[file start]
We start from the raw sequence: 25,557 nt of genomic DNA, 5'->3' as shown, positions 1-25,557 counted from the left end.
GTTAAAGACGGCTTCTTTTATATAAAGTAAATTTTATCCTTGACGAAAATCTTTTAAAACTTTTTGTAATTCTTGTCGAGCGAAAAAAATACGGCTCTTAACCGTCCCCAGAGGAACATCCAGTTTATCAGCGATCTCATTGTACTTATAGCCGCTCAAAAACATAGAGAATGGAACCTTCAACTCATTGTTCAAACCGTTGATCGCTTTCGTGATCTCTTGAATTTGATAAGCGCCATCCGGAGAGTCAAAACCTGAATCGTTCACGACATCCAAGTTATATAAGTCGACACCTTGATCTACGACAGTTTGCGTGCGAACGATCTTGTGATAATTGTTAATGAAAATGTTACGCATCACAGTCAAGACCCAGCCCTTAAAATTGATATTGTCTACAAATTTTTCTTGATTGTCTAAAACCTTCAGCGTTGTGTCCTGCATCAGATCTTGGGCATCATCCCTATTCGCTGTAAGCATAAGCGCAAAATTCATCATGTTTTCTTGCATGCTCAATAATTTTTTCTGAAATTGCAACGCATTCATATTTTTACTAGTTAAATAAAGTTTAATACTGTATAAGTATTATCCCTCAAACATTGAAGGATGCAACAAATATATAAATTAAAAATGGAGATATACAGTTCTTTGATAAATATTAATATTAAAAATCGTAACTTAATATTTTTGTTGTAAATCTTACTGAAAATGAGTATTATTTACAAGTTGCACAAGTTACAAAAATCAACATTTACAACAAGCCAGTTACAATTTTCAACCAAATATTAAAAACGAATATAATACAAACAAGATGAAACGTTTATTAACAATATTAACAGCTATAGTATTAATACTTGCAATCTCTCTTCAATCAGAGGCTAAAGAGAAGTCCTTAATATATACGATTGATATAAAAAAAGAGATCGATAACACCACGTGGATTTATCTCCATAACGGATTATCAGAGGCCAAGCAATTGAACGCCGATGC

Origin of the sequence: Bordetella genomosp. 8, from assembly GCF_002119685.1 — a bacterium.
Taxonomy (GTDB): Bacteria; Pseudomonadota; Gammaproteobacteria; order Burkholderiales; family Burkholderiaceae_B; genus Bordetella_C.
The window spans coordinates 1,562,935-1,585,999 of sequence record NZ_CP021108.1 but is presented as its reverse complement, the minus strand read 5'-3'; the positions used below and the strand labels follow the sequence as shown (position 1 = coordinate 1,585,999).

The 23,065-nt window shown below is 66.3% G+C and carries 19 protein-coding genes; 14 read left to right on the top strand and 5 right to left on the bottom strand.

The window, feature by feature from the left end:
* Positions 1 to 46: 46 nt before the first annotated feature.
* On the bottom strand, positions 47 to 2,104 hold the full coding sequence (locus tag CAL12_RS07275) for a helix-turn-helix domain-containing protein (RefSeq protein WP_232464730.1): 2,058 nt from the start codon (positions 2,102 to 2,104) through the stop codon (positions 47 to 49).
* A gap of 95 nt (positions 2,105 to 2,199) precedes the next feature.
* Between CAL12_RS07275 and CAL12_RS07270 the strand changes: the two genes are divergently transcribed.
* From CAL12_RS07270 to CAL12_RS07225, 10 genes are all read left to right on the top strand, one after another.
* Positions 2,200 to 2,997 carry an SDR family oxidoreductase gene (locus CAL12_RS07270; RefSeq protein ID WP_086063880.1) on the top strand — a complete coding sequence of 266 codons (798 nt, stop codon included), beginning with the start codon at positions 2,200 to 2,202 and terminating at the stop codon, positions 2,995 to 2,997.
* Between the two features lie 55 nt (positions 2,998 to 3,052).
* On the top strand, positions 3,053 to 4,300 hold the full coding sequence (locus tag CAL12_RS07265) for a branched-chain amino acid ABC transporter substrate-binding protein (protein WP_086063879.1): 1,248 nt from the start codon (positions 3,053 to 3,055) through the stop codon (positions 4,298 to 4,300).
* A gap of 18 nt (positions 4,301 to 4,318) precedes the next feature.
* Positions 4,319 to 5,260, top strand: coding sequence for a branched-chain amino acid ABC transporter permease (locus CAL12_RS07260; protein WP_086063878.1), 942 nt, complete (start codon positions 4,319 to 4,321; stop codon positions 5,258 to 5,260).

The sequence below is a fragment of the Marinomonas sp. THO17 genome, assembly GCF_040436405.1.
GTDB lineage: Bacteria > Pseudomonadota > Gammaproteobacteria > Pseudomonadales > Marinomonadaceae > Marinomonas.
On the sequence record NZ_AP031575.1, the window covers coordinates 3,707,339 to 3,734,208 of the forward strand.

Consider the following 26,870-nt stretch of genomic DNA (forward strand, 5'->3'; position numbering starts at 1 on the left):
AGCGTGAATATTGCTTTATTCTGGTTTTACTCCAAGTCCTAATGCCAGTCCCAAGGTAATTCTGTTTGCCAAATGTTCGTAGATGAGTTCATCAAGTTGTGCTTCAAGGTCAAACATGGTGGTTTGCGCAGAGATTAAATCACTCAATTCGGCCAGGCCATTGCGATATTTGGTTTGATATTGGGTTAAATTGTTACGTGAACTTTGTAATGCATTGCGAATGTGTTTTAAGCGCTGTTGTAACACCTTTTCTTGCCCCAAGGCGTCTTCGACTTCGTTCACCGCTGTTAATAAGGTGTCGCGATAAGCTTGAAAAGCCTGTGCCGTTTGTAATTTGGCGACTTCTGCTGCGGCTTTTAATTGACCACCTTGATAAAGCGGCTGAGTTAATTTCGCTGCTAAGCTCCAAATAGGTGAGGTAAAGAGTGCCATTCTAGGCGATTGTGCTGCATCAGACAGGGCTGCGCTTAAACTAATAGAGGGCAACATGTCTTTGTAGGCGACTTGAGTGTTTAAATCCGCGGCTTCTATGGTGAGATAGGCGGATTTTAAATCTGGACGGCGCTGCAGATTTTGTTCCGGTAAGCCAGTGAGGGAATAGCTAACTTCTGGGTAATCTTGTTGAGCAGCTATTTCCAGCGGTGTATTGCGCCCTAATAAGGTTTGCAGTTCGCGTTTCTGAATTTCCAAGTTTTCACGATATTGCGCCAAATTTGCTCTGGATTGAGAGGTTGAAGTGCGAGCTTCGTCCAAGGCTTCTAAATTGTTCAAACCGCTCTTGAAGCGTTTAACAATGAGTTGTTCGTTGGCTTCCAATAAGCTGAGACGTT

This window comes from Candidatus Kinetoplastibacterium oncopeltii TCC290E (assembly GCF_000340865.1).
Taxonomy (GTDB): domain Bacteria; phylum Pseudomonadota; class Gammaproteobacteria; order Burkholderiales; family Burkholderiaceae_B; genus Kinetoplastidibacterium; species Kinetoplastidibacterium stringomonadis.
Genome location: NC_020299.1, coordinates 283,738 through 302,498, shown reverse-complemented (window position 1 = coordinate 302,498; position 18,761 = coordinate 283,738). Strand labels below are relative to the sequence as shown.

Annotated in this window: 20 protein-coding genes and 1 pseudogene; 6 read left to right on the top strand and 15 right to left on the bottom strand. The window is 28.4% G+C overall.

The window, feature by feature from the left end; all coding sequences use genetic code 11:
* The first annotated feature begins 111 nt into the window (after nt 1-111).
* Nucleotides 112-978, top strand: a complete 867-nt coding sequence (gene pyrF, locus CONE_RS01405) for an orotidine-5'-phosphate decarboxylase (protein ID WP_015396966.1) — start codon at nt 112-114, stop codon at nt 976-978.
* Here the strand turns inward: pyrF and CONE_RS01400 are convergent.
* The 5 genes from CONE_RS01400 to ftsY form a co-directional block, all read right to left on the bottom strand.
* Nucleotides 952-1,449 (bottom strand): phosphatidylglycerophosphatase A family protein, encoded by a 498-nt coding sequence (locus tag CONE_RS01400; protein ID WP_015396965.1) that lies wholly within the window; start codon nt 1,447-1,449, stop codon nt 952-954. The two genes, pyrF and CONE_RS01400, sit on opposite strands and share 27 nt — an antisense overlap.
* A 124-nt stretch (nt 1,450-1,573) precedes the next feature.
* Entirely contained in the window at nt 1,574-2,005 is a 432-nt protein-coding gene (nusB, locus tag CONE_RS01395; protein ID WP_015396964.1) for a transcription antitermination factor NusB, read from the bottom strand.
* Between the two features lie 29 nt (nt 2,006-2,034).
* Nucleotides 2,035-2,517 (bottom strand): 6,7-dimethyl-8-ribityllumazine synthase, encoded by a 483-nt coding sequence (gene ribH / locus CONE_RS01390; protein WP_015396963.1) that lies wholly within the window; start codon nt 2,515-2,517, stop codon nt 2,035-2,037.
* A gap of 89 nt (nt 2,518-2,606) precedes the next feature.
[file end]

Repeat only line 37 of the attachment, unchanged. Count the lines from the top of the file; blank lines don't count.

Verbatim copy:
* A gap of 89 nt (nt 2,518-2,606) precedes the next feature.